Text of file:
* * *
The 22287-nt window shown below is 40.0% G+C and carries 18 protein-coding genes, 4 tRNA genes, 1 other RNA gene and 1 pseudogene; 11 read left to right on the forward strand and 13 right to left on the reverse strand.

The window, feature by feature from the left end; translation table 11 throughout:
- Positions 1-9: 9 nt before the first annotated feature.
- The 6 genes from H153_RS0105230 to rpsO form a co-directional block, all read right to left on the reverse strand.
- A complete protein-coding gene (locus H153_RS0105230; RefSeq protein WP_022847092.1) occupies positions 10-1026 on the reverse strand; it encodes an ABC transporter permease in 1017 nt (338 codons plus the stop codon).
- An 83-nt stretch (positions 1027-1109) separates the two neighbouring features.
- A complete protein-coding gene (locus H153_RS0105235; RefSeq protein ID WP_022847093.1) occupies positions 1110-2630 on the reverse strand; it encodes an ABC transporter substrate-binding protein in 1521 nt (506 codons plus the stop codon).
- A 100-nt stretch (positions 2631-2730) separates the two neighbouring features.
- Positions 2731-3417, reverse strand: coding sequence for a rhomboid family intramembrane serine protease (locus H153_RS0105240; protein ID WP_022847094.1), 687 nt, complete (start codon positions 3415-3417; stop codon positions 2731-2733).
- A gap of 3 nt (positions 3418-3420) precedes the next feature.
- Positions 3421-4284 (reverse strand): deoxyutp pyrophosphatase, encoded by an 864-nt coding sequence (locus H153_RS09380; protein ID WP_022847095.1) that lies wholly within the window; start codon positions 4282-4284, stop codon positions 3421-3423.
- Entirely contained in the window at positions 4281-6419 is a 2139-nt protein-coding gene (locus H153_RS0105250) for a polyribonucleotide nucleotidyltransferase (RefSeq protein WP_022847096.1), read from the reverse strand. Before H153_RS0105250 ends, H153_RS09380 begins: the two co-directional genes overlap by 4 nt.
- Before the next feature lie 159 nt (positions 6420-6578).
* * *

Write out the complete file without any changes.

The 22287-nt window shown below is 40.0% G+C and carries 18 protein-coding genes, 4 tRNA genes, 1 other RNA gene and 1 pseudogene; 11 read left to right on the forward strand and 13 right to left on the reverse strand.

The window, feature by feature from the left end; translation table 11 throughout:
- Positions 1-9: 9 nt before the first annotated feature.
- The 6 genes from H153_RS0105230 to rpsO form a co-directional block, all read right to left on the reverse strand.
- A complete protein-coding gene (locus H153_RS0105230; RefSeq protein WP_022847092.1) occupies positions 10-1026 on the reverse strand; it encodes an ABC transporter permease in 1017 nt (338 codons plus the stop codon).
- An 83-nt stretch (positions 1027-1109) separates the two neighbouring features.
- A complete protein-coding gene (locus H153_RS0105235; RefSeq protein ID WP_022847093.1) occupies positions 1110-2630 on the reverse strand; it encodes an ABC transporter substrate-binding protein in 1521 nt (506 codons plus the stop codon).
- A 100-nt stretch (positions 2631-2730) separates the two neighbouring features.
- Positions 2731-3417, reverse strand: coding sequence for a rhomboid family intramembrane serine protease (locus H153_RS0105240; protein ID WP_022847094.1), 687 nt, complete (start codon positions 3415-3417; stop codon positions 2731-2733).
- A gap of 3 nt (positions 3418-3420) precedes the next feature.
- Positions 3421-4284 (reverse strand): deoxyutp pyrophosphatase, encoded by an 864-nt coding sequence (locus H153_RS09380; protein ID WP_022847095.1) that lies wholly within the window; start codon positions 4282-4284, stop codon positions 3421-3423.
- Entirely contained in the window at positions 4281-6419 is a 2139-nt protein-coding gene (locus H153_RS0105250) for a polyribonucleotide nucleotidyltransferase (RefSeq protein WP_022847096.1), read from the reverse strand. Before H153_RS0105250 ends, H153_RS09380 begins: the two co-directional genes overlap by 4 nt.
- Before the next feature lie 159 nt (positions 6420-6578).